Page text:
The Panel should find that the 4-10 schedule in the CSD is causing an adverse agency impact and order its termination. For comparison purposes, data are derived from two time periods: March 30 through September 27, 2003, when correctional officers were on a 5-8 schedule; and March 28 through September 25, 2004, when correctional officers worked a 4-10 CWS (the evaluation period).3/ The comparison shows that the 4-10 CWS caused an adverse agency impact by increasing the CSD's overall operating costs by "13 percent during the evaluation period, which equates to $570,535 annually." In particular, overtime in the CWS period increased by 78 percent or $74,483.48. A part of this rise in overtime can be attributed to the 21 percent greater use of sick leave during the evaluation period.4/ In addition, the CWS created an inefficient, daily 4-hour staffing overlap for 10 posts. The overlap amounts to losing 3,185 man-hours every 6 months. By contrast, the 5-8 schedule caused only a 15-minute overlap or 455 lost man-hours during the 6-month period used for purposes of comparison; "by reverting to the 8 hour shift a gain of 199 man hours would be realized." Finally, non-custody employees on the Alpha roster took 25 percent longer to complete their normal assignments because they were assigned to cover vacant posts in the CSD caused by the 4-10 CWS.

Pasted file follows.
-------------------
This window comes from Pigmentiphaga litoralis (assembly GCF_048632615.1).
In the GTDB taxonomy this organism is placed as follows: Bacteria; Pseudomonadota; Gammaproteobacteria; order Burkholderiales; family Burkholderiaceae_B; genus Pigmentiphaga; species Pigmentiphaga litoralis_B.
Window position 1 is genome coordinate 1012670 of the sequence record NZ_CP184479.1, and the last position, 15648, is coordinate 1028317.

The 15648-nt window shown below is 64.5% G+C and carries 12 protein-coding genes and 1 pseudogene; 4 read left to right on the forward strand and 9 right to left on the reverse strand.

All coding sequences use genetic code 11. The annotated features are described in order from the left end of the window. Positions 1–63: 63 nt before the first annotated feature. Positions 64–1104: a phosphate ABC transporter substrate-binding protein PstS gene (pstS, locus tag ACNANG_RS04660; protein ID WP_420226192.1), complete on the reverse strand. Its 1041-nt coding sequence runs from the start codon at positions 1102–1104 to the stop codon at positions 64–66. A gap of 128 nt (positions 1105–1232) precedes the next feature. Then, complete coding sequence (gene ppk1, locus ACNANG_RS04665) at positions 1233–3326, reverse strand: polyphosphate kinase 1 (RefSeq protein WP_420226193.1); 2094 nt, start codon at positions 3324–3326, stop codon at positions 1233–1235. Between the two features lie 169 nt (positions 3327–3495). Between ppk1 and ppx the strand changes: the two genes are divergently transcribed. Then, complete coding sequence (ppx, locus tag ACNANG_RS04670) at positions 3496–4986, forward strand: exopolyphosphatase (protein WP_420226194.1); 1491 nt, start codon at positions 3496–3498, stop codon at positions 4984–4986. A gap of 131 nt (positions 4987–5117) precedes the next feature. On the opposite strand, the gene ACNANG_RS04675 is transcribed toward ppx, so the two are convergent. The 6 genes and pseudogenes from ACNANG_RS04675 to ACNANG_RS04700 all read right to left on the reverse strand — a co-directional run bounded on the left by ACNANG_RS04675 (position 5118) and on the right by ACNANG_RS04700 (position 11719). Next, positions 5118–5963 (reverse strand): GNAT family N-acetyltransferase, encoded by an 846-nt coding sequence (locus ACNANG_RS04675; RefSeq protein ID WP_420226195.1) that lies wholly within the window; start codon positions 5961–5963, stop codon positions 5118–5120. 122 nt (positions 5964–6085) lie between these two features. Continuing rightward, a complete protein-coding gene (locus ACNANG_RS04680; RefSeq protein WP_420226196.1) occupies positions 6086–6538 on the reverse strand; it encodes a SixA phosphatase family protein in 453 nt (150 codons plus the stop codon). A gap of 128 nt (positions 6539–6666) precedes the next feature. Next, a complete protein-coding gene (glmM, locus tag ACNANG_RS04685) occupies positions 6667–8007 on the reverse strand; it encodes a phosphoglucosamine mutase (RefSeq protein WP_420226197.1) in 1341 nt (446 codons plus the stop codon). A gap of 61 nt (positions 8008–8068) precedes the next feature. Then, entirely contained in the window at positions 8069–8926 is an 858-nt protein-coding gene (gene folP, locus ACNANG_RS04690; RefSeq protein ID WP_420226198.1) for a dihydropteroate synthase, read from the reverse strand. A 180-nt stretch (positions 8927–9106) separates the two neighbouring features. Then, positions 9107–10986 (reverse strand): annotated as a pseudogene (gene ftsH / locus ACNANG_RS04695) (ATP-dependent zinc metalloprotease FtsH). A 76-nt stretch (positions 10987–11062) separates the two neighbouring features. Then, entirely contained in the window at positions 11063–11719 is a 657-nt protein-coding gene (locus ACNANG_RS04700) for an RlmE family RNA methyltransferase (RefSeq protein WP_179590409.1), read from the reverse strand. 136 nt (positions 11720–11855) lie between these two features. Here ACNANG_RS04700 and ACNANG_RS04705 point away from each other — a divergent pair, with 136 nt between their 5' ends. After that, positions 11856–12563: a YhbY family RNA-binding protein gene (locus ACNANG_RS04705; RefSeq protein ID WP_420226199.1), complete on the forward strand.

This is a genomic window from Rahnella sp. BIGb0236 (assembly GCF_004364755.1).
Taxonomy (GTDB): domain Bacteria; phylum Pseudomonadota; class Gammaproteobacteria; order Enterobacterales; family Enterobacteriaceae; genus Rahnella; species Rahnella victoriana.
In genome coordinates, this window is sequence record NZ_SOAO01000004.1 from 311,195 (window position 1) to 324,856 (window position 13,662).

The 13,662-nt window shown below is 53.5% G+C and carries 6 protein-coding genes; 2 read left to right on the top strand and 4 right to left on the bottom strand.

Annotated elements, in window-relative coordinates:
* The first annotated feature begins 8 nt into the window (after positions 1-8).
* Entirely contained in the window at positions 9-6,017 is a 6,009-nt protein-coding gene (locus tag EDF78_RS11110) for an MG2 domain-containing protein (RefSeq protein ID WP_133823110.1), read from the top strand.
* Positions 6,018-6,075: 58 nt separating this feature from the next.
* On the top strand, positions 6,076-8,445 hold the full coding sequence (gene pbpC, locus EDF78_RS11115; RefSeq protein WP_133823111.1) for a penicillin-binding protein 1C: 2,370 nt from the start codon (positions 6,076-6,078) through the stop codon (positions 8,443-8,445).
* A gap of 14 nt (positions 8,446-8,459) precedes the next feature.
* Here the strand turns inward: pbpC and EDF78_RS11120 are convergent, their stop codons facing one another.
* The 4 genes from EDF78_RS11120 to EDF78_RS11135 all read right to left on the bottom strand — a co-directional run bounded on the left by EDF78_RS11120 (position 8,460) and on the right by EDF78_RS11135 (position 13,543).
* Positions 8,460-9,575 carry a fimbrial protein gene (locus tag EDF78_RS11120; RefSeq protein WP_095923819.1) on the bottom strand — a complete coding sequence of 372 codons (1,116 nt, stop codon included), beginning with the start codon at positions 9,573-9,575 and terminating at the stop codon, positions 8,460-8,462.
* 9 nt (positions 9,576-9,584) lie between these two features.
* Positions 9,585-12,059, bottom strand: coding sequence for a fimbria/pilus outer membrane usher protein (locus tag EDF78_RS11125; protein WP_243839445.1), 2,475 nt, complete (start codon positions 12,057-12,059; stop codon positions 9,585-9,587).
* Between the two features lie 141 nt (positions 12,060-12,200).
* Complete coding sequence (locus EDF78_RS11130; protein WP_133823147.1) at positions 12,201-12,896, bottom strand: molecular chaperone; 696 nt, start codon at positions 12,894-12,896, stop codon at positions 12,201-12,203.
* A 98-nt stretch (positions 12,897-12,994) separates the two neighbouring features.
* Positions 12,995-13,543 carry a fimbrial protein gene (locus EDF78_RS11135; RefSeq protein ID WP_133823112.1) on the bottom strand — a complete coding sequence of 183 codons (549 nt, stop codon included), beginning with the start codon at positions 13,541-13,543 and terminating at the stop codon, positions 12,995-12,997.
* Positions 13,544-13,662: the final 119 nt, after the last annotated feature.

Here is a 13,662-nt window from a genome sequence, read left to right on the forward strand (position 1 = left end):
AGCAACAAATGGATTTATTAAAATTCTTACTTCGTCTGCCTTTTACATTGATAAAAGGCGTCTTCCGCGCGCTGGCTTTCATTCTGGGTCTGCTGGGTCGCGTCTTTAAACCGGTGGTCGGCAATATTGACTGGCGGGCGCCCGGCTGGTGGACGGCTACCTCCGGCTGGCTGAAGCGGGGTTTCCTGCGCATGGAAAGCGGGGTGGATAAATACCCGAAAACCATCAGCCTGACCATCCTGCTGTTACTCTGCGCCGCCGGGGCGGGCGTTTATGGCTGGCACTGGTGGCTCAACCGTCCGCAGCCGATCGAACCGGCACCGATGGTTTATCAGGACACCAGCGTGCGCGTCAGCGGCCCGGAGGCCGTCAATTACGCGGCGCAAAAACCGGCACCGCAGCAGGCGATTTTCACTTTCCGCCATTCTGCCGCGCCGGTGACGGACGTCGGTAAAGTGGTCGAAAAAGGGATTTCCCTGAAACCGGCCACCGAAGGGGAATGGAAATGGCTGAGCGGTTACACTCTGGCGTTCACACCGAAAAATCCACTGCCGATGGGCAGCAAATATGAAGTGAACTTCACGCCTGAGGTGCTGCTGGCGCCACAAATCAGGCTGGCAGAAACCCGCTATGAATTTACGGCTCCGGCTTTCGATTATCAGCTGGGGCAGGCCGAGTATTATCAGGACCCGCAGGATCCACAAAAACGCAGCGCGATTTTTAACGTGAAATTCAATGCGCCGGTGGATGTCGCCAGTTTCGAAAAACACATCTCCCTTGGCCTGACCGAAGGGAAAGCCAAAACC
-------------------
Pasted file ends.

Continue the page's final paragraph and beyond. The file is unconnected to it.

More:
As to the modifications that the Union suggests to free up three officers who otherwise are assigned to the tool room, the Special Housing Unit (SHU), and escort duties, none of these modifications are acceptable. BOP regulations require that correctional officers oversee the tool room. During annual refresher training, officers working the SHU complained that it was hard to get all of the work done with only two shifts, let alone a single shift. Finally, flexibility is needed with respect to escorted trips because it is uncertain when doctors can see inmate patients. Despite the Union's contention that the Employer has previously engaged in these practices, if true, such measures were relied on only briefly.